Housing Outlook 2023 by Daren Blomquist

This article is part of our 2022 – 2023 Real Estate Market Forecast Series. After the series ends, join us on February 6 for the HW+ 2023 Virtual Forecast Event. Bringing together some of the leading housing economists and researchers, the event will provide an in-depth look at the predictions for this year, along with a panel discussion on how this insight applies to your business. The event is exclusive to HW+ membersand you can go here to register.

Buyer behavior in the Auction.com platform offers one of the best barometers of retail real-estate market because the success and livelihood of these shoppers depends to a large extent on them accurately anticipating what the retail market will be like in the next six to 12 months.

These buyers are primarily local community developers who purchase distressed properties and then resell or rent them on the retail market after rehabilitation, a process that typically takes six to 12 months.

Here’s what second-half 2022 shopper behavior tells us about two key retail market trends in 2023:

one. Home prices likely to correct across the country and in most markets

Foreclosure auction buyers on the Auction.com platform bought at an average discount of 29% below estimated “as is” market value in Q4 2022, an increase of 23% in Q3 and a increase from the pandemic minimum of 9%. in the first quarter of 2021. The average purchase discount of 29% was also well above the pre-pandemic average of 22% between 2015 and 2019.

The rapidly rising average purchase discount indicates that developers in the local community anticipate a rapid slowdown in home price appreciation over the next six to 12 months. The higher discount gives them a bigger cushion to protect themselves against this slowdown.

The fact that the median discount in the fourth quarter of 2022 was seven percentage points higher than the pre-pandemic average suggests that buyers expect home price appreciation to be negative given median home price appreciation. housing between 2015 and 2019 was just 5.4 percent, according to ATTOM Data Solutions. .

Nationwide, Auction.com buyer behavior indicates a negative home price appreciation of less than 5% in 2023, but the risk of a more severe price correction in 2023 is higher in some local markets where the The average foreclosure auction purchase discount in the fourth quarter of 2022 was well above the pre-pandemic average.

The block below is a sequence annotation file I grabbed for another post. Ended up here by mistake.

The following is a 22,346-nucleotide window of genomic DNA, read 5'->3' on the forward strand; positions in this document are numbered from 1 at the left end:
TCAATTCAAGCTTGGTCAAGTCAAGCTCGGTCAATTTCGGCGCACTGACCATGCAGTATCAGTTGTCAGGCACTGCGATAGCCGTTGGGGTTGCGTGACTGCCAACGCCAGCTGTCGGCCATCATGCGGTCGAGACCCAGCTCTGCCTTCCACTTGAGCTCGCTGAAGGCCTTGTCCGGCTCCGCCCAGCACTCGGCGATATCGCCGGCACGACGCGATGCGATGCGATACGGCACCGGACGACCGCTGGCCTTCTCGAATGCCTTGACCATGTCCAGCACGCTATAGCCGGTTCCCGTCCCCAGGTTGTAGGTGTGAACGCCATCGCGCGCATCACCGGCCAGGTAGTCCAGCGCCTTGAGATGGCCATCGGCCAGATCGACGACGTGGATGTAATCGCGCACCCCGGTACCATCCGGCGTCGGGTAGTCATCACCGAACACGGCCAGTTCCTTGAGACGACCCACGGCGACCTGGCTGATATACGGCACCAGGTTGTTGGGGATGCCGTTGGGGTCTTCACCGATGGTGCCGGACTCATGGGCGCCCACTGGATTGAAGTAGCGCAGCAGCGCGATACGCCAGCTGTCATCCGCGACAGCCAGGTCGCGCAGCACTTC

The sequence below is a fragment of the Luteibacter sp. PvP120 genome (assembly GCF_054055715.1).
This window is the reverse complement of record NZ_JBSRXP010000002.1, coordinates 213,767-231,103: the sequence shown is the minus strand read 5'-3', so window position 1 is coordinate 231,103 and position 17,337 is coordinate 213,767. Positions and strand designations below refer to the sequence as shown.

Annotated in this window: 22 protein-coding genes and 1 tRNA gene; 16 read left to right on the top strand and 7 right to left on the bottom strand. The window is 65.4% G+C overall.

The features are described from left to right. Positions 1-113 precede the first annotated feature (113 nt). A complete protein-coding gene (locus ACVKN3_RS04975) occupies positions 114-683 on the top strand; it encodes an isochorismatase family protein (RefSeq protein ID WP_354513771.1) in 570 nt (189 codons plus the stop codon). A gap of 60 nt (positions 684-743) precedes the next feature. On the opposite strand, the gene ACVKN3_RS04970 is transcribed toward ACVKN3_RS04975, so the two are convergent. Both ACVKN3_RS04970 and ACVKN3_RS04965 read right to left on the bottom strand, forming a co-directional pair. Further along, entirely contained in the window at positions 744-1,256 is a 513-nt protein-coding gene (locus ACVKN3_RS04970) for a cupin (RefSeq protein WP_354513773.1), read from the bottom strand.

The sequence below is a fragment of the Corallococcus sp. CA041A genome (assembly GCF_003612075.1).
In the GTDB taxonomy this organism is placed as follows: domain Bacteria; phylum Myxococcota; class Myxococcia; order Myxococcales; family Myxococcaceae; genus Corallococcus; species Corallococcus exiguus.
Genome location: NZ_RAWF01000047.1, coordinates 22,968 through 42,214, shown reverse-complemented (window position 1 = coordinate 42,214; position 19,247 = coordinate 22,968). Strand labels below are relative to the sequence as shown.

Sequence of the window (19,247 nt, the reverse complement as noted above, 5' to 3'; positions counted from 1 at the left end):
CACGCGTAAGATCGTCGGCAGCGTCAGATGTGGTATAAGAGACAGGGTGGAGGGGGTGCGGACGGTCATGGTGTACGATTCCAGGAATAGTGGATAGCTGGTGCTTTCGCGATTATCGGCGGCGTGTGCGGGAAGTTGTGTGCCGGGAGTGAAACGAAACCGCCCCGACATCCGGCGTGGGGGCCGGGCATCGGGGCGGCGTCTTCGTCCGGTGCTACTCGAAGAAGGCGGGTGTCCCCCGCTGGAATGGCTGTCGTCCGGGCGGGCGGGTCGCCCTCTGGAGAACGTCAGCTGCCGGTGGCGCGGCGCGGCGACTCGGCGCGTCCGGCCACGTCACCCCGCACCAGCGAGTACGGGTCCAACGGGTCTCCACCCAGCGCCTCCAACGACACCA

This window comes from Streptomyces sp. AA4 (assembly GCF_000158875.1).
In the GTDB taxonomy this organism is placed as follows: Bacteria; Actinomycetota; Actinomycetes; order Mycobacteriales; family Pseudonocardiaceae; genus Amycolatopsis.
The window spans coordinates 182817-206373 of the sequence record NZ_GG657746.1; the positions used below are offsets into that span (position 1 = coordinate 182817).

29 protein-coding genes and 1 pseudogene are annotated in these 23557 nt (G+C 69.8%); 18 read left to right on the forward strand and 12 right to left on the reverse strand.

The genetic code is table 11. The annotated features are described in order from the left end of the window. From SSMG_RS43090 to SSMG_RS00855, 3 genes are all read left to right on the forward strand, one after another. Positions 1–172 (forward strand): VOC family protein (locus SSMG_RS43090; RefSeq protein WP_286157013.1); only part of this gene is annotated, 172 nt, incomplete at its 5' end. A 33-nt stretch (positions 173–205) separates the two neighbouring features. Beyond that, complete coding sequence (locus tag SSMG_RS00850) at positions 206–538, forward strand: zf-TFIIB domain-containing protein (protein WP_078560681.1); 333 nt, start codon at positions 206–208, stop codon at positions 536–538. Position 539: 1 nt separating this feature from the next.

Among the 80 metro areas with sufficient data in the fourth quarter of 2022, those with the largest increase in purchase discounts relative to their own pre-pandemic averages were Jacksonville, Fla.; The Angels; San Diego; Minneapolis-St. Pablo; and Riverside, Calif. The average foreclosure auction purchase discount in these five markets was at least 19 percentage points above the pre-pandemic average.

Foreclosure auction buyer behavior indicates a potential home price correction by 2023 in 50 of the 80 markets, but some notable exceptions include Chicago, Philadelphia, Virginia Beach, Virginia, Cincinnati and Miami.

2. Home sales bottomed out as sellers finally capitulated on price

Auction.com buyers demand a higher discount on distressed property purchases and are willing to abandon a bid when they can’t get that higher discount. This is evident in the foreclosure auction sales rate data from the Auction.com Platform. The sales rate, simply the percentage of properties available at the foreclosure auction that end up selling, dropped rapidly in the second half of 2022 after an earlier spike in the COVID-19 pandemic.

While still above pre-pandemic averages, this rapidly falling sales rate signals a paradigm shift from the seller’s market to the buyer’s market. This paradigm shift is being reflected in the retail market in the form of a plummeting home sales, which had declined for 10 consecutive months through November 2022, the longest series of consecutive declines on record, according to data from the National Association of Real Estate Agents (NAR). go back to 1999.

The shift to a buyer’s market is primarily driven by rising mortgage rates. Assuming mortgage rates don’t drop substantially in 2023, sellers will eventually have to capitulate on price to adjust to this new reality.

Retail sellers tend to take longer to adjust prices because of their emotional connection to the property, but distressed sellers don’t have that emotional connection and are generally more responsive to market conditions. Sellers on the Auction.com platform are already showing some early signs of proactive price adjustments, a trend likely to be reflected in the retail market in 2023.

Foreclosure auction sellers set their offer of credit, the minimum amount they will accept to sell the property, at 70% of the average estimated “as is” market value in the fourth quarter of 2022, down from 73% in the previous quarter and down. from a pandemic peak of 83% in Q4 2020. The average credit offer of 70% in Q4 2022 was the lowest level since Auction.com data is available, Q1 2012.

As retailers finally follow the lead of struggling sellers and adjust their lower listing price in 2023, home sales will bottom out and begin to rise again, most likely in the second half of the year.

This column does not necessarily reflect the opinion of the HousingWire editorial department and its owners.

To contact the editor responsible for this story:
Sarah Wheeler in [email protected]

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